Exploring the Missing Element of Racism: The Unintentional Factor

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  • Definitions of racism often do not consider group specificities or contextual factors, with existing measures failing to discern the features of individuals who are well-meaning, but unintentionally perpetuate systemic differences. The present studies sought to assess the validity of the newly created Unintentional Racism Scale (URS) that would address the nuances of racism towards Indigenous Peoples in Canada. Participants (Study 1, N = 219; Study 2, N = 185) responded to 23 vignettes varying in ambiguity and context. The URS used a scenario format; for each, participants rated nine dimensions that reflect whether the behaviour depicted is racist and whether it is appropriate. The final scale included 15 scenarios that tapped into four forms of unintentional racism (microaggressions, paternalism, glorified differences, and justification of past actions). Psychometric analyses revealed that the four forms had acceptable reliability and demonstrated construct and criterion validity with other indices of racism and outcome measures.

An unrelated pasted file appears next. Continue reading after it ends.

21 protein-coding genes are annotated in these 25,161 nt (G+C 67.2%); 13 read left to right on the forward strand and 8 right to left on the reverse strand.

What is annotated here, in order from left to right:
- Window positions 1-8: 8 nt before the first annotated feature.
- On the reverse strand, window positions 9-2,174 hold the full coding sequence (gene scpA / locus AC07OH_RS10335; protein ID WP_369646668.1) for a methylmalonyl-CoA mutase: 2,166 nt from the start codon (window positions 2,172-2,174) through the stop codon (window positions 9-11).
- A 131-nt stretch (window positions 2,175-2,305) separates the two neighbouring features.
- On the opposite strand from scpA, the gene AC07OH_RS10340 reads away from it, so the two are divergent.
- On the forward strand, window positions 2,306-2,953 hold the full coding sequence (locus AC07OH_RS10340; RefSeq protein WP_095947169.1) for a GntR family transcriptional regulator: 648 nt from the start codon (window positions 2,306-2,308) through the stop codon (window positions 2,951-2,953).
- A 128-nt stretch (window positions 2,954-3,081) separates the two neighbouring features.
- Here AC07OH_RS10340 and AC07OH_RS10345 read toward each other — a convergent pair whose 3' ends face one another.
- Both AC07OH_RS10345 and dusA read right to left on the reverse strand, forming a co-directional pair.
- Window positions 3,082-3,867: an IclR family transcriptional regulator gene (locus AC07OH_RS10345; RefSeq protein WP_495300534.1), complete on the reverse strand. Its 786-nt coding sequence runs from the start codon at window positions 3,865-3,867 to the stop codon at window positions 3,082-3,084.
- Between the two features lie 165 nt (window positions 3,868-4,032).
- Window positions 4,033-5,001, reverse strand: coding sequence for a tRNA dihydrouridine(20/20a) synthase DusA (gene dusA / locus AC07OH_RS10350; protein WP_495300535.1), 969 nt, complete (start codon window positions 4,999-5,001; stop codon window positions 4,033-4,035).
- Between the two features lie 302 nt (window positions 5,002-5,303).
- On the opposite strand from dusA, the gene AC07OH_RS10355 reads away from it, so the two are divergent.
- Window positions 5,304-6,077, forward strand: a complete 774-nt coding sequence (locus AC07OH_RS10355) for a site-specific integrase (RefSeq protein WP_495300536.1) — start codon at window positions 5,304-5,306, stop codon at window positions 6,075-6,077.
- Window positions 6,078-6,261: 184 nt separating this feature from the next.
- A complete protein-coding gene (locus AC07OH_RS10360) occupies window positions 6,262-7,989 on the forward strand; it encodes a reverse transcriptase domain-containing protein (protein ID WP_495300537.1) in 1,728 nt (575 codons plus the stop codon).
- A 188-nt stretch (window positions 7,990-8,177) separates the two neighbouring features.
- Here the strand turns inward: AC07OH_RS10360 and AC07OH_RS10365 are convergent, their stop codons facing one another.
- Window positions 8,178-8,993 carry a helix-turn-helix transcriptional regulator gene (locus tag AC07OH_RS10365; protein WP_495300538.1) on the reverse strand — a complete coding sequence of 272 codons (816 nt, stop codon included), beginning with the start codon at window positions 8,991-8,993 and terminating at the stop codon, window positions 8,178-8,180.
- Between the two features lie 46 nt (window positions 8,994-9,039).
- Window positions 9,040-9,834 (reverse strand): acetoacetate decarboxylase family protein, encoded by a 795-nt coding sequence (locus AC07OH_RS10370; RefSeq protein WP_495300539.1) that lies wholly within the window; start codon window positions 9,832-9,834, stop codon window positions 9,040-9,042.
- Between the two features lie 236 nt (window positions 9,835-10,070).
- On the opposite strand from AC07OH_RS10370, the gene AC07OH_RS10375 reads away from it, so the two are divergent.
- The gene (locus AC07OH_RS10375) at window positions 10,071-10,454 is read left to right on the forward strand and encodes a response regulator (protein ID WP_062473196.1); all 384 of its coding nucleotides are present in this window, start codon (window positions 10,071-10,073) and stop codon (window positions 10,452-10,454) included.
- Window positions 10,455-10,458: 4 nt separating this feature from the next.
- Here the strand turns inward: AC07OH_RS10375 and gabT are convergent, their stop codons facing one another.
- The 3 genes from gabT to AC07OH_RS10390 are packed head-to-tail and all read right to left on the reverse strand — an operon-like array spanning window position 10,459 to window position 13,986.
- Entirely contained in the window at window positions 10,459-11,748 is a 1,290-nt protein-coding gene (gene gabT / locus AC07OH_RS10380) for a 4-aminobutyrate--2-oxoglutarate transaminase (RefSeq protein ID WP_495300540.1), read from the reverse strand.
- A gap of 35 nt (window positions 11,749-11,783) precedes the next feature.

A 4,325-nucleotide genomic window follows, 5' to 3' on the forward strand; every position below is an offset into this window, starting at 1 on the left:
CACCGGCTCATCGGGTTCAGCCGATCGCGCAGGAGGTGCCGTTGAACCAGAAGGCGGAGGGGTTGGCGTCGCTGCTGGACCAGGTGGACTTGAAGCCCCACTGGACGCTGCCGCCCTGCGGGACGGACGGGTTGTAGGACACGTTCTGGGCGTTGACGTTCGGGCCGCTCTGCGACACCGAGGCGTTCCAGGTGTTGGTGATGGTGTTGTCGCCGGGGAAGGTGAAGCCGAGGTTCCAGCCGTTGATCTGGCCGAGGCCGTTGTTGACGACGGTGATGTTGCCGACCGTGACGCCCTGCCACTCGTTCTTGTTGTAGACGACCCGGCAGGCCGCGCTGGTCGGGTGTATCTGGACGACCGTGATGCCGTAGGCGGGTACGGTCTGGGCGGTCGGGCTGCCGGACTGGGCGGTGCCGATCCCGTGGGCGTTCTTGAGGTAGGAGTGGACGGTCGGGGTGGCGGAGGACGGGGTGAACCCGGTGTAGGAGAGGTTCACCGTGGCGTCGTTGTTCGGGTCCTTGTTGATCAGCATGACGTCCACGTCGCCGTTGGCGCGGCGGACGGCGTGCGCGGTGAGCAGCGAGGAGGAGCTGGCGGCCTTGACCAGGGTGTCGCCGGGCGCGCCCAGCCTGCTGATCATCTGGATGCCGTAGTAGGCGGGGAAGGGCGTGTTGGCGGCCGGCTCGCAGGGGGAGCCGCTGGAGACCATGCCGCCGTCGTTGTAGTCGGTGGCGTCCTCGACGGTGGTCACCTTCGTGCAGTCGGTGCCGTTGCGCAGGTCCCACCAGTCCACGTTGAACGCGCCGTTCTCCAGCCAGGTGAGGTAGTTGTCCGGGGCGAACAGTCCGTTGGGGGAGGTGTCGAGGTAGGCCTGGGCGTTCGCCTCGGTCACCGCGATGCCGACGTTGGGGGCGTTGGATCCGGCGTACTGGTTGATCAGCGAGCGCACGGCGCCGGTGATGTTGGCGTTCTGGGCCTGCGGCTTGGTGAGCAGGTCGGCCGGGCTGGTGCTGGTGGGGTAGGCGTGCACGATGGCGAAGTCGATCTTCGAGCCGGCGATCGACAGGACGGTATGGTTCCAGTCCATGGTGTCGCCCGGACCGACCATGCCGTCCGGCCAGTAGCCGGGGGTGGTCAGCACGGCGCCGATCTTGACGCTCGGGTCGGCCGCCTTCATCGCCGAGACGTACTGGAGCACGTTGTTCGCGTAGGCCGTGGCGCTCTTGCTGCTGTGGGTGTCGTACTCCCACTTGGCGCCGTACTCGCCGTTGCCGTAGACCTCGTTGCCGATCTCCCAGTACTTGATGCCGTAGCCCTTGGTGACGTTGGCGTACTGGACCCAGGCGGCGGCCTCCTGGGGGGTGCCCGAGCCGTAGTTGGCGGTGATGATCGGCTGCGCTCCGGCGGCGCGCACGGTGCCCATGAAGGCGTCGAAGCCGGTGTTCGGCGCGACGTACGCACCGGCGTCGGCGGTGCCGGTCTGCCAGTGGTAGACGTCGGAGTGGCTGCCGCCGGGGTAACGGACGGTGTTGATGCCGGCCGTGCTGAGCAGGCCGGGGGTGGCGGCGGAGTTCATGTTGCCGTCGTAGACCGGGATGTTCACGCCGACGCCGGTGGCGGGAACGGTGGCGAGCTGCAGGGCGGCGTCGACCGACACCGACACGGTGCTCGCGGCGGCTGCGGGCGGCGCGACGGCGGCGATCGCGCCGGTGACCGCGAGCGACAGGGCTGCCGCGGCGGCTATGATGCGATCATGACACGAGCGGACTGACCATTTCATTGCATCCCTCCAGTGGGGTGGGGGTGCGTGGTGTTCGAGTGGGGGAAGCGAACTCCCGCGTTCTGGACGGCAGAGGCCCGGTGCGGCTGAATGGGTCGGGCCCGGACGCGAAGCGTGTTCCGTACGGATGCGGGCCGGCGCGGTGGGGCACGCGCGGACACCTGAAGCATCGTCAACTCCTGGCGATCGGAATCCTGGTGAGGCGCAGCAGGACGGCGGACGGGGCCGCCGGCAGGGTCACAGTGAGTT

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  • Copyright © 2020 the author(s). Theses may be used for non-commercial research, educational, or related academic purposes only. Such uses include personal study, research, scholarship, and teaching. Theses may only be shared by linking to Carleton University Institutional Repository and no part may be used without proper attribution to the author. No part may be used for commercial purposes directly or indirectly via a for-profit platform; no adaptation or derivative works are permitted without consent from the copyright owner.
Date Created
  • 2020


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